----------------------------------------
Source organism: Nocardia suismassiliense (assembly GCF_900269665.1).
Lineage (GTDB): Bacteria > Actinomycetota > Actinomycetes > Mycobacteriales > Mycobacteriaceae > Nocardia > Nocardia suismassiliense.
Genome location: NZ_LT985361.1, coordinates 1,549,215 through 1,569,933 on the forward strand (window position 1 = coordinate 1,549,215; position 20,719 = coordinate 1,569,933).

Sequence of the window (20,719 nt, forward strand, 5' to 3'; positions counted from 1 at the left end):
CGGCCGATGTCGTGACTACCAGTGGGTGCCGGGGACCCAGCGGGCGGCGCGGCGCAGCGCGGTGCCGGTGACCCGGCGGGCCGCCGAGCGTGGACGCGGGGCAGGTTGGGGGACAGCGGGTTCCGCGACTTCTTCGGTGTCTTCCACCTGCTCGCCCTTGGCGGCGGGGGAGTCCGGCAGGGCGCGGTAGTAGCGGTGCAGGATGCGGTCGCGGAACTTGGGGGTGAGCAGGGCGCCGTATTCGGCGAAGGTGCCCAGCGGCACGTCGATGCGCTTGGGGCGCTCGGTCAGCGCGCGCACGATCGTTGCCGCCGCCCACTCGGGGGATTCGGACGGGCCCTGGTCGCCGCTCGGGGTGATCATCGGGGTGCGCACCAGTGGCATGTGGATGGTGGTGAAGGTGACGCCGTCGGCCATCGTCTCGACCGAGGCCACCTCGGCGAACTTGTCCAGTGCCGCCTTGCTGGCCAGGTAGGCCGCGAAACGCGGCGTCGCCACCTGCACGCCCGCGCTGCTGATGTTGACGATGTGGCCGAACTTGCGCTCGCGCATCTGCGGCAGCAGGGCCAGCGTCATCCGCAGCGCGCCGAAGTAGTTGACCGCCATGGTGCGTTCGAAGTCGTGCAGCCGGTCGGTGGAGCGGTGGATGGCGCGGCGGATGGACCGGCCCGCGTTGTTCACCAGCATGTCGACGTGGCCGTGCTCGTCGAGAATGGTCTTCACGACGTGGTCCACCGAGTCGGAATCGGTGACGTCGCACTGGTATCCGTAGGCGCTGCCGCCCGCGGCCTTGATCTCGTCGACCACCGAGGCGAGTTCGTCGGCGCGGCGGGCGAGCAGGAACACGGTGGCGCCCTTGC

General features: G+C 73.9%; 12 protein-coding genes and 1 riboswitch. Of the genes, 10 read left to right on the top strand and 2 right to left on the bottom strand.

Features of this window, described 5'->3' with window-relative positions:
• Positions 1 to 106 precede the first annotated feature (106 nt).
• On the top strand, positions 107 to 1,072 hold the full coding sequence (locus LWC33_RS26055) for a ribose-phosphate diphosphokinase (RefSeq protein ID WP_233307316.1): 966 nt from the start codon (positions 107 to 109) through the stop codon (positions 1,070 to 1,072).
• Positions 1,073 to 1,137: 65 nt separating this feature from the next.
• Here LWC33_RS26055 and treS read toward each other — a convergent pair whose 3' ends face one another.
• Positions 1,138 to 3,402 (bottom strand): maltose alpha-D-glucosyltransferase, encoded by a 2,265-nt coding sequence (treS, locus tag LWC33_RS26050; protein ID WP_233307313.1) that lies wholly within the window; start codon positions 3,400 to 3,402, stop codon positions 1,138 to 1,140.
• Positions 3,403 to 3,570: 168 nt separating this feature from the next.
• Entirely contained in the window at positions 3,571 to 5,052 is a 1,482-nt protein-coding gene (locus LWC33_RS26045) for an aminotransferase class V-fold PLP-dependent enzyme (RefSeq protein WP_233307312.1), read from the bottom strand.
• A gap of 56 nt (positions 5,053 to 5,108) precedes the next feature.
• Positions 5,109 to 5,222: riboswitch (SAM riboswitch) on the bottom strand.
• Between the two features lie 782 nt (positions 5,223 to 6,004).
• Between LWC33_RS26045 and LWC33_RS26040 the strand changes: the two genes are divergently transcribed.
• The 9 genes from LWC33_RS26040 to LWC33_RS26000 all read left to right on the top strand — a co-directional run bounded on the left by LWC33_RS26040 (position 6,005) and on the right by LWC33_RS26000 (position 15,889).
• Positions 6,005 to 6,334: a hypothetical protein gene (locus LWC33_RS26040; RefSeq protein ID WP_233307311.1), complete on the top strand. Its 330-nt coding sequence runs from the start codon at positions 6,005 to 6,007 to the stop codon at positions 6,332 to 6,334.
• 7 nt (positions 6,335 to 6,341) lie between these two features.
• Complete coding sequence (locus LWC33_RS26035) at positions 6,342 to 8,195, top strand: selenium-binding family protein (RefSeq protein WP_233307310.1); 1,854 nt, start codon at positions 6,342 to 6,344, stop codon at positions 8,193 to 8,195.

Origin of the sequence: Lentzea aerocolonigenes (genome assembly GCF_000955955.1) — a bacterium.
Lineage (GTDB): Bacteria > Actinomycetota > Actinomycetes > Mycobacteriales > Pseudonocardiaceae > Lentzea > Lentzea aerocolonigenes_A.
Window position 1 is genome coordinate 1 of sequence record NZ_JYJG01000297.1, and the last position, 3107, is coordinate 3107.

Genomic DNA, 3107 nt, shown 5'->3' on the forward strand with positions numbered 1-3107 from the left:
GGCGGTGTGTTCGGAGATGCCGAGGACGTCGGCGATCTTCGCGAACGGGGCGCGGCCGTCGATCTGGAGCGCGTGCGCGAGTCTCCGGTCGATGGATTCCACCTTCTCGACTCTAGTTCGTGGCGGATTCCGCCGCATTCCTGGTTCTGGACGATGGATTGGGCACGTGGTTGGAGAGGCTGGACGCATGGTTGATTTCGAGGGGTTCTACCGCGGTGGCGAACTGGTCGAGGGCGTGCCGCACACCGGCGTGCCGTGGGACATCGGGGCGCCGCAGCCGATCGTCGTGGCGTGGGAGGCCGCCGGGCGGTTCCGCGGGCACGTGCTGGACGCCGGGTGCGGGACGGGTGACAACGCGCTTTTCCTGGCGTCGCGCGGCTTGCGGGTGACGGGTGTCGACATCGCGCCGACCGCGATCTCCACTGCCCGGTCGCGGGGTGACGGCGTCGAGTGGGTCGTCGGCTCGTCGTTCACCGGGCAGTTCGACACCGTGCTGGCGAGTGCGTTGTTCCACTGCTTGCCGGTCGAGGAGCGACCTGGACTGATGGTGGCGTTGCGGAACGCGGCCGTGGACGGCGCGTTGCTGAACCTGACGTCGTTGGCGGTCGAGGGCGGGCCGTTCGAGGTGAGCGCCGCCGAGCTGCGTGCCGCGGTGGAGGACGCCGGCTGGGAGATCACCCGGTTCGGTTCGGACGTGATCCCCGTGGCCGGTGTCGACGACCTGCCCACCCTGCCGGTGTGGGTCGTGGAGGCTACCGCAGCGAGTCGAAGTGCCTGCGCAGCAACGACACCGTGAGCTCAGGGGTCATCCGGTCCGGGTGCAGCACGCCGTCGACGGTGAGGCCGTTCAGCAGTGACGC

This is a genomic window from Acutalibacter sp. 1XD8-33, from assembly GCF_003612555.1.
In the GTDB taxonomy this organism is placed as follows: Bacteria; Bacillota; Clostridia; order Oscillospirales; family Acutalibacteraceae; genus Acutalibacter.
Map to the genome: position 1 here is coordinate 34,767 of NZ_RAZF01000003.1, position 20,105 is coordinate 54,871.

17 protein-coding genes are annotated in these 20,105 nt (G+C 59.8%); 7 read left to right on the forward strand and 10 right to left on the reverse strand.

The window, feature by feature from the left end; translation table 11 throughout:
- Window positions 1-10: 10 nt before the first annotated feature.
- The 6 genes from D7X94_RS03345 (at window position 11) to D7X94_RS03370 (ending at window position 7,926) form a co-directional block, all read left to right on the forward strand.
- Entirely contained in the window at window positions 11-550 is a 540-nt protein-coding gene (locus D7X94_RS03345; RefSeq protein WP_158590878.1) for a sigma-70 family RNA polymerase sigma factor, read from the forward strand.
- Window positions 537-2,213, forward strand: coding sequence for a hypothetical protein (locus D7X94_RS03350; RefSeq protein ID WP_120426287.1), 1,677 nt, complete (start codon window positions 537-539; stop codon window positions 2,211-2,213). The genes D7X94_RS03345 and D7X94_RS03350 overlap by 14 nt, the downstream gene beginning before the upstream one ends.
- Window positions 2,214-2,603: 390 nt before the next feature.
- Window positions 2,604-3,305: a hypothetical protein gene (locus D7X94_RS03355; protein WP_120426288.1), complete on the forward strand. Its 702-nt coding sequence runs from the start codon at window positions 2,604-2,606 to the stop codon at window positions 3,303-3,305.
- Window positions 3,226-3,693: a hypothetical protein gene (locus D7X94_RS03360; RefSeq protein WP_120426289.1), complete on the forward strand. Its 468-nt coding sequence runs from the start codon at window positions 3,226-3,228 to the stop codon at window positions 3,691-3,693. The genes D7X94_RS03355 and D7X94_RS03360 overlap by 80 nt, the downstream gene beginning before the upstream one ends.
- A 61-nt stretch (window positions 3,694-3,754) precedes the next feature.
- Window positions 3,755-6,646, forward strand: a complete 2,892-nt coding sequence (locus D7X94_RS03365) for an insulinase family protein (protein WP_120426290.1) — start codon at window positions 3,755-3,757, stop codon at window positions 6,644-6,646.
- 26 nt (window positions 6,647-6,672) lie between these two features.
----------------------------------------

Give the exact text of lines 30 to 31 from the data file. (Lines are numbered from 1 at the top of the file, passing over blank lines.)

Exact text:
Map to the genome: position 1 here is coordinate 34,767 of NZ_RAZF01000003.1, position 20,105 is coordinate 54,871.

17 protein-coding genes are annotated in these 20,105 nt (G+C 59.8%); 7 read left to right on the forward strand and 10 right to left on the reverse strand.